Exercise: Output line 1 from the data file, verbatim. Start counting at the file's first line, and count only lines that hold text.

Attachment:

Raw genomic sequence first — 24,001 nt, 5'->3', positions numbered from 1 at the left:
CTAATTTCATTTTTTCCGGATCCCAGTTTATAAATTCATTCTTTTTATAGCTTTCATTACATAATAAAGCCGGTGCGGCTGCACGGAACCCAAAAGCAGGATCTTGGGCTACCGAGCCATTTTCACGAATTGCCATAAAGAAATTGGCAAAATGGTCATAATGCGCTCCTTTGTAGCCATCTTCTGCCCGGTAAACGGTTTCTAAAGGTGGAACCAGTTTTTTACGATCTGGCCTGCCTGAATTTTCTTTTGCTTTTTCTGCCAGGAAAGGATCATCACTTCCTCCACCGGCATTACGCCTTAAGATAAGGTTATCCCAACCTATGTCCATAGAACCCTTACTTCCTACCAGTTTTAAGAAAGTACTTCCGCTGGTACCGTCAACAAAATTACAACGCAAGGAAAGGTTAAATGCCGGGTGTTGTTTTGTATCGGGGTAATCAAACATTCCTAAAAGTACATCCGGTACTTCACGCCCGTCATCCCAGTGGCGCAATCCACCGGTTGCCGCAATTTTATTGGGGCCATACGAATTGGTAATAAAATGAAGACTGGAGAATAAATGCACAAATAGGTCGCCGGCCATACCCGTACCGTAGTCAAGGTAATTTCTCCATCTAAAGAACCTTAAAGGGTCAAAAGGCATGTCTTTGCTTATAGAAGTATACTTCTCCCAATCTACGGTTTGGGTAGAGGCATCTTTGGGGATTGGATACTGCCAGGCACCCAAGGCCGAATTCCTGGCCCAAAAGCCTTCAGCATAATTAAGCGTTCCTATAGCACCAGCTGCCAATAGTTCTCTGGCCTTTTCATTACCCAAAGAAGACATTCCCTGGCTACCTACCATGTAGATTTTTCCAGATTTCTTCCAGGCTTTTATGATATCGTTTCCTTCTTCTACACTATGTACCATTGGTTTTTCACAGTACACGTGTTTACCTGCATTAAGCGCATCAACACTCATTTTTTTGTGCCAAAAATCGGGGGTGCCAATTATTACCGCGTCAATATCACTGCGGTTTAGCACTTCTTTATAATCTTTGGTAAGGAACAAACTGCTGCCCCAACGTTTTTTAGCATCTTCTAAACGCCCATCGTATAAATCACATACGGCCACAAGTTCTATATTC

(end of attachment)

Raw genomic sequence first — 24,001 nt, 5'->3', positions numbered from 1 at the left: